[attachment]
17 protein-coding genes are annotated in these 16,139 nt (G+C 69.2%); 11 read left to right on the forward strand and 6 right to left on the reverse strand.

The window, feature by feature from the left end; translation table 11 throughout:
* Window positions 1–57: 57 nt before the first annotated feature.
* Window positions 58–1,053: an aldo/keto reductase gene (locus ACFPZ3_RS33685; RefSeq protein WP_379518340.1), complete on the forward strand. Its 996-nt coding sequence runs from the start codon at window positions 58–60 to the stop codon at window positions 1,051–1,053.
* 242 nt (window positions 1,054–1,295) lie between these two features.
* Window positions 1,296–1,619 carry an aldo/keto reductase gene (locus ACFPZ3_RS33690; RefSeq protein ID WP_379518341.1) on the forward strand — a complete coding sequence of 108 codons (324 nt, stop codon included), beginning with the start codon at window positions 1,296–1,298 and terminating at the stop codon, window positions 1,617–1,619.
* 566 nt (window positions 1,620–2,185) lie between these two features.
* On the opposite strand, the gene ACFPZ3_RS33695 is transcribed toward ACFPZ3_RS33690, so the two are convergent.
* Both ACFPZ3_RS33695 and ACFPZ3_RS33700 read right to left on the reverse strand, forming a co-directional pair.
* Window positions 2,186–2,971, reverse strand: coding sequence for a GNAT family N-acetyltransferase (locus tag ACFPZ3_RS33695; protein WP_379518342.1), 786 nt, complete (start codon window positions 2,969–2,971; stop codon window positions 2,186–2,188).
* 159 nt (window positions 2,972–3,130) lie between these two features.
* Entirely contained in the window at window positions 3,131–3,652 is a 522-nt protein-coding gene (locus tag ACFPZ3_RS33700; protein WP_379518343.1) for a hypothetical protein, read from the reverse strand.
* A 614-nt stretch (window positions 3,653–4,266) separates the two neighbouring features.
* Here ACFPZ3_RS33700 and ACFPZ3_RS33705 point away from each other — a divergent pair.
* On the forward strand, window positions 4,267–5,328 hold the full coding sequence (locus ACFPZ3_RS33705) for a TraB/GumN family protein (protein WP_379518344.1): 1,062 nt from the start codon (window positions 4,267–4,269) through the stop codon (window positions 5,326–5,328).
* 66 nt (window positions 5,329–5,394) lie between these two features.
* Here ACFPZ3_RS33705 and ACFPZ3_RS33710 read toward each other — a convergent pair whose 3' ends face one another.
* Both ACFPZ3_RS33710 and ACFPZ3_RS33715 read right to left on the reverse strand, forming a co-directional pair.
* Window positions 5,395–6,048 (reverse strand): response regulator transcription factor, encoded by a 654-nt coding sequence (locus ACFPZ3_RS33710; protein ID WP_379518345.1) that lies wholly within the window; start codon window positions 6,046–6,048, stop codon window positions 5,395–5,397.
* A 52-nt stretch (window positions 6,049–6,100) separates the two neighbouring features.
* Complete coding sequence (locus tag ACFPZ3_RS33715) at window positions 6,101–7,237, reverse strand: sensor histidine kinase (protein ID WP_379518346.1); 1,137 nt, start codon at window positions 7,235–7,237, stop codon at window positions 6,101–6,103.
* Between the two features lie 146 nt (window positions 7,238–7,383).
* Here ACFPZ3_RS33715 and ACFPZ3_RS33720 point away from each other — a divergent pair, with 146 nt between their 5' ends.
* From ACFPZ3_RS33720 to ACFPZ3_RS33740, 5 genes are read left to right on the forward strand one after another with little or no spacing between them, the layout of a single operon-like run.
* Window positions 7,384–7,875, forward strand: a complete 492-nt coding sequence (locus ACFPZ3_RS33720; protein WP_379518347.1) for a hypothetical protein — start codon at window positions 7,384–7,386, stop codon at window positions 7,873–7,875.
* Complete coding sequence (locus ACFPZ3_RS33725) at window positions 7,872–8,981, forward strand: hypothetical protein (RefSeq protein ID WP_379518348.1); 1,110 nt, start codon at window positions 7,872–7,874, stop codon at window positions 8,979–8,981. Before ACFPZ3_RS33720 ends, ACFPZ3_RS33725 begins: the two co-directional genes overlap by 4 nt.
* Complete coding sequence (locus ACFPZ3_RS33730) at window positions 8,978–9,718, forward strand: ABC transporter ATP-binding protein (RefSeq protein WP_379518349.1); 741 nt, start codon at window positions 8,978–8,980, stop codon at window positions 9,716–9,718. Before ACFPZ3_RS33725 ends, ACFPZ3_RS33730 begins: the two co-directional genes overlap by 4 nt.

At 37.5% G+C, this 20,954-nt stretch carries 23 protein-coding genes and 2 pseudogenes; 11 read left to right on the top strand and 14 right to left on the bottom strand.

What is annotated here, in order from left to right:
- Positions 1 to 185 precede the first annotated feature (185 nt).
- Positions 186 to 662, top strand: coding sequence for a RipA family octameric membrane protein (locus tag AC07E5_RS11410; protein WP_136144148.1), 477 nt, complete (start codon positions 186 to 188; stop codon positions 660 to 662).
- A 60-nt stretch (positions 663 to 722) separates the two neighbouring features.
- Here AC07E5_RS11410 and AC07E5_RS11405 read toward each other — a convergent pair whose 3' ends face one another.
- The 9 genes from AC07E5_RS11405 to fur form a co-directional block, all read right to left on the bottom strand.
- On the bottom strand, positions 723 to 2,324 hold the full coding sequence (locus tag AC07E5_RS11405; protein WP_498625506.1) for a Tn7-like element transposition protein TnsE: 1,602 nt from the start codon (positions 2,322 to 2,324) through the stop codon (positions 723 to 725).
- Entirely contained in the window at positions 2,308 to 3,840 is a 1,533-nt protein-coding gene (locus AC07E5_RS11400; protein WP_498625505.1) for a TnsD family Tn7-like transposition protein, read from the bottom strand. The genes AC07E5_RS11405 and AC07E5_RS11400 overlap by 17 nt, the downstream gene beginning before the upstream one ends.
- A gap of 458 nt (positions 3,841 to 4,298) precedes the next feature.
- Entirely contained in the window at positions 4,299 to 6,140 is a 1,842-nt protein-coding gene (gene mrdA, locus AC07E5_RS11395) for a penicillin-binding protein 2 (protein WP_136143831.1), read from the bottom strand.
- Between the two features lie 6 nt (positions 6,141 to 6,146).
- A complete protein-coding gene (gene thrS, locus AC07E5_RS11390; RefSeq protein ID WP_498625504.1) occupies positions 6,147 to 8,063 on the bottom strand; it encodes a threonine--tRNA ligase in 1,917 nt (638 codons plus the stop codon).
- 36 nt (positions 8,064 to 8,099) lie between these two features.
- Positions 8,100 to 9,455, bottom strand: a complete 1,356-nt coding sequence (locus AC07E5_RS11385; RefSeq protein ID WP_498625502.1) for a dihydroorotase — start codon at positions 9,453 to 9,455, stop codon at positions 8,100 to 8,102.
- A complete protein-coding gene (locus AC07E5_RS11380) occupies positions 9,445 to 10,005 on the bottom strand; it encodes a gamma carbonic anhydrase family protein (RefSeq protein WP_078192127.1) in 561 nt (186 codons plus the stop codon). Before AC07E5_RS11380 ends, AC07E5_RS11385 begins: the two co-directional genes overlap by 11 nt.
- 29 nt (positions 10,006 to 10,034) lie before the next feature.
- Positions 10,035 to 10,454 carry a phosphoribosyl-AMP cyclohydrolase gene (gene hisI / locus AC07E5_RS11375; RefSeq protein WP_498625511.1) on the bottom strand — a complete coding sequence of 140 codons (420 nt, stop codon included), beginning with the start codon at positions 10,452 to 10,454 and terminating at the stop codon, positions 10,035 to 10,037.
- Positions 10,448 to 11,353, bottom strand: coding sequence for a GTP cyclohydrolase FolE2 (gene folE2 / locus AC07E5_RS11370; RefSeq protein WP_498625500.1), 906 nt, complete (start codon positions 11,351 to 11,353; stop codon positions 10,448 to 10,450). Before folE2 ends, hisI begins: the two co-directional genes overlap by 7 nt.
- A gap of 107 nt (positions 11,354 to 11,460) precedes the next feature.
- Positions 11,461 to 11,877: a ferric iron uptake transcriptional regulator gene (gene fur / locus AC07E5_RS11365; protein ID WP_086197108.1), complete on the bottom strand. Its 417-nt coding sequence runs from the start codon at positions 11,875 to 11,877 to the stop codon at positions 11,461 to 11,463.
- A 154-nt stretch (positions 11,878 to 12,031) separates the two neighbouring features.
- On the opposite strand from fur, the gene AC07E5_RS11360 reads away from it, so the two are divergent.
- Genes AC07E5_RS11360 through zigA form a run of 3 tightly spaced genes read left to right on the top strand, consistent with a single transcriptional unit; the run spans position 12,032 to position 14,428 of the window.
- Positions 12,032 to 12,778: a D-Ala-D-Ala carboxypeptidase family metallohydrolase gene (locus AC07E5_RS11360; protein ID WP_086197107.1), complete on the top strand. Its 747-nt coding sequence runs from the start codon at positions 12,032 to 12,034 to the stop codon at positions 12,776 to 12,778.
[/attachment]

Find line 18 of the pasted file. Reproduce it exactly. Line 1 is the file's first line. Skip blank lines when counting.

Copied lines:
* Both ACFPZ3_RS33710 and ACFPZ3_RS33715 read right to left on the reverse strand, forming a co-directional pair.